In 1947, once again at the request of the Verona Fathers, the Brothers opened a school at Okaru, in Southern Sudan. As a result of the army revolt in 1955 and of other difficulties, the government moved the school farther south to Palotaka in 1959, and then politely asked the Brothers to leave at the end of that same year. Thus ended our second venture in the Sudan. It is interesting to note that in 1935, the year before the Canadian Brothers left the Sudan, arrangements had been made for them to open a school at Okaru.
In 1948, the Brothers moved into Kenya to staff the secondary school at Nyeri Mission with the Consolata Fathers. In 1969, the administration of the school was handed over to a layman, and the Brothers left in 1972. In 1960, the Brothers also began to work at Nkubu Secondary School, also in Kenya, where they retain a presence to this day.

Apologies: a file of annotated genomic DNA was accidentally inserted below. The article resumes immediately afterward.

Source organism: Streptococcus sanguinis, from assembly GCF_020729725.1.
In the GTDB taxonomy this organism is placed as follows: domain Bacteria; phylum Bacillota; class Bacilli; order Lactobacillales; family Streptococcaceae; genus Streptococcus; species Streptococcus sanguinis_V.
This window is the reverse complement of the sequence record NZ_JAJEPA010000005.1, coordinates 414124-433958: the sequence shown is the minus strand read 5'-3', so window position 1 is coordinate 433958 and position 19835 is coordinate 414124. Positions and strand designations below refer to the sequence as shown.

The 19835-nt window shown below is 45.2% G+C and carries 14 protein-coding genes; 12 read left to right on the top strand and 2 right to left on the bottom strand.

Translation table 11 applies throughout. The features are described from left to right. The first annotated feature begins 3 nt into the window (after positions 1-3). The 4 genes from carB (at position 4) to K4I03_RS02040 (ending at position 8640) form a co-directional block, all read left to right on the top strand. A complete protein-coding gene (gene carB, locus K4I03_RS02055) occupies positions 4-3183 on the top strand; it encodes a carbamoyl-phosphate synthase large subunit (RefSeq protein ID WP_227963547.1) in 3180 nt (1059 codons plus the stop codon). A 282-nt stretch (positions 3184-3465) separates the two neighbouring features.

Brothers everywhere have always tried to find young men who would join them in religious life and continue the work of the Institute in their native country. To this end, some aspirants were already being trained at St. Joseph’s in Gulu in 1947, and they moved to Nyapea in 1952. That same year, it was decided to develop a site at Alokolum, near Gulu, as a formation center. This idea of recruiting native Brothers aroused great hopes. In 1966, there were twelve professed African Brothers. But by 1972, unfortunately, these had all left the community. Since other candidates could not be found, recruiting was discontinued. The Brothers then donated the buildings and property at Alokolum to the bishop of Gulu. In 1960, the Province of the United States was divided into the Provinces of New Orleans and New York. Despite the fact that there were Brothers from each province in East Africa, the mission remained in the care of the New Orleans Province until 1963 when the New York Province assumed responsibility for the houses in Kenya, which were set up as a separate District. No new schools were opened in Kenya, but Uganda added Tororo (1963-67), Lira (1968-72), and Kitgum (1969-71). Kenya ceased to be a District in 1971. And in 1973, the remaining Brothers in Uganda were regrouped at Lacor Seminary in Gulu, which became an extraterritorial house of the New Orleans Province. Besides the African Brothers, sixty-two American Brothers served in East Africa since 1931. Two of the founders died on African soil and are buried at Alokolum: Brother Norbert (1959) and Brother Oswin (1972). Today, six of them continue to work in Africa. Brothers Elliott Couvillon and Joachim Parr of the New Orleans Province are at Lacor Seminary, Gulu, Uganda. Brothers Daniel Devitt, John Dunbar, and John Koczka of the New York Province work out of Nkubu, Kenya. And Brother Geoffrey Kerwin of the New Orleans Province works at our school in St. Monica, Lesotho.